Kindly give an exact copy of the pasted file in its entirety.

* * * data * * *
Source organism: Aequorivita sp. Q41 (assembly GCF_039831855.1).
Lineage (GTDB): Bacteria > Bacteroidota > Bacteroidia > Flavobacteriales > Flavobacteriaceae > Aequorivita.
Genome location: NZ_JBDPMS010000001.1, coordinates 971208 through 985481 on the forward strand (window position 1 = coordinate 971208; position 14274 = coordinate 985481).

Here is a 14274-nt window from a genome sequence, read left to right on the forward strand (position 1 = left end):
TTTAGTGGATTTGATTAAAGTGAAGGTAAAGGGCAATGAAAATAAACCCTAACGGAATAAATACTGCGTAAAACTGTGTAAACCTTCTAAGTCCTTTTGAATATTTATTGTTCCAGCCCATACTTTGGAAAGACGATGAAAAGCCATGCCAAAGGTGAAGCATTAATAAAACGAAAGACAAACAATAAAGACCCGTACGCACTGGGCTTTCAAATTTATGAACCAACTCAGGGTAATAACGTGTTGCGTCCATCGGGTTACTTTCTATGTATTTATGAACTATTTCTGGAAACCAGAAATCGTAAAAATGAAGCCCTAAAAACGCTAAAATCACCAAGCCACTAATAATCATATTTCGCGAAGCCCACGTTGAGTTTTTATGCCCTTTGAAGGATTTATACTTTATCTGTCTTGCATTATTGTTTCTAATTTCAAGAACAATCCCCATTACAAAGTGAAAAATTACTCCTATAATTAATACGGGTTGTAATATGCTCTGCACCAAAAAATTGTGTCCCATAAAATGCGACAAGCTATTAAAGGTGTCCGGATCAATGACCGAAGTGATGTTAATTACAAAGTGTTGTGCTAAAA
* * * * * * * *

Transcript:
Source organism: Aequorivita sp. Q41 (assembly GCF_039831855.1).
Lineage (GTDB): Bacteria > Bacteroidota > Bacteroidia > Flavobacteriales > Flavobacteriaceae > Aequorivita.
Genome location: NZ_JBDPMS010000001.1, coordinates 971208 through 985481 on the forward strand (window position 1 = coordinate 971208; position 14274 = coordinate 985481).

Here is a 14274-nt window from a genome sequence, read left to right on the forward strand (position 1 = left end):
TTTAGTGGATTTGATTAAAGTGAAGGTAAAGGGCAATGAAAATAAACCCTAACGGAATAAATACTGCGTAAAACTGTGTAAACCTTCTAAGTCCTTTTGAATATTTATTGTTCCAGCCCATACTTTGGAAAGACGATGAAAAGCCATGCCAAAGGTGAAGCATTAATAAAACGAAAGACAAACAATAAAGACCCGTACGCACTGGGCTTTCAAATTTATGAACCAACTCAGGGTAATAACGTGTTGCGTCCATCGGGTTACTTTCTATGTATTTATGAACTATTTCTGGAAACCAGAAATCGTAAAAATGAAGCCCTAAAAACGCTAAAATCACCAAGCCACTAATAATCATATTTCGCGAAGCCCACGTTGAGTTTTTATGCCCTTTGAAGGATTTATACTTTATCTGTCTTGCATTATTGTTTCTAATTTCAAGAACAATCCCCATTACAAAGTGAAAAATTACTCCTATAATTAATACGGGTTGTAATATGCTCTGCACCAAAAAATTGTGTCCCATAAAATGCGACAAGCTATTAAAGGTGTCCGGATCAATGACCGAAGTGATGTTAATTACAAAGTGTTGTGCTAAAA